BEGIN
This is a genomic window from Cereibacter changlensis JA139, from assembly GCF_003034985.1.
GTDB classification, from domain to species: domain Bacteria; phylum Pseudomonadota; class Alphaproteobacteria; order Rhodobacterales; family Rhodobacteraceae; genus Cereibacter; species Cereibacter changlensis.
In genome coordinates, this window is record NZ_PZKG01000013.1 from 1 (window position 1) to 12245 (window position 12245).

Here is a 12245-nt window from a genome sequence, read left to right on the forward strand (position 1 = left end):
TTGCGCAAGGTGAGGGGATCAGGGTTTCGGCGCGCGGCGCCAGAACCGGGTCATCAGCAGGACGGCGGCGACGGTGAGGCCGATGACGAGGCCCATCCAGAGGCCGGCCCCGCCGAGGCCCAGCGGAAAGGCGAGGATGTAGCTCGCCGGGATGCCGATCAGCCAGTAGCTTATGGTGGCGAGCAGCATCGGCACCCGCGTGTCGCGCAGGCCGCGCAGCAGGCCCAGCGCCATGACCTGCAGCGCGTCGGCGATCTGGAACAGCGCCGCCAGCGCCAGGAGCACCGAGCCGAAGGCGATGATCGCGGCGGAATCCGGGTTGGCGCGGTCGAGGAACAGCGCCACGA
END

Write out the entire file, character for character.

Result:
This is a genomic window from Cereibacter changlensis JA139, from assembly GCF_003034985.1.
GTDB classification, from domain to species: domain Bacteria; phylum Pseudomonadota; class Alphaproteobacteria; order Rhodobacterales; family Rhodobacteraceae; genus Cereibacter; species Cereibacter changlensis.
In genome coordinates, this window is record NZ_PZKG01000013.1 from 1 (window position 1) to 12245 (window position 12245).

Here is a 12245-nt window from a genome sequence, read left to right on the forward strand (position 1 = left end):
TTGCGCAAGGTGAGGGGATCAGGGTTTCGGCGCGCGGCGCCAGAACCGGGTCATCAGCAGGACGGCGGCGACGGTGAGGCCGATGACGAGGCCCATCCAGAGGCCGGCCCCGCCGAGGCCCAGCGGAAAGGCGAGGATGTAGCTCGCCGGGATGCCGATCAGCCAGTAGCTTATGGTGGCGAGCAGCATCGGCACCCGCGTGTCGCGCAGGCCGCGCAGCAGGCCCAGCGCCATGACCTGCAGCGCGTCGGCGATCTGGAACAGCGCCGCCAGCGCCAGGAGCACCGAGCCGAAGGCGATGATCGCGGCGGAATCCGGGTTGGCGCGGTCGAGGAACAGCGCCACGA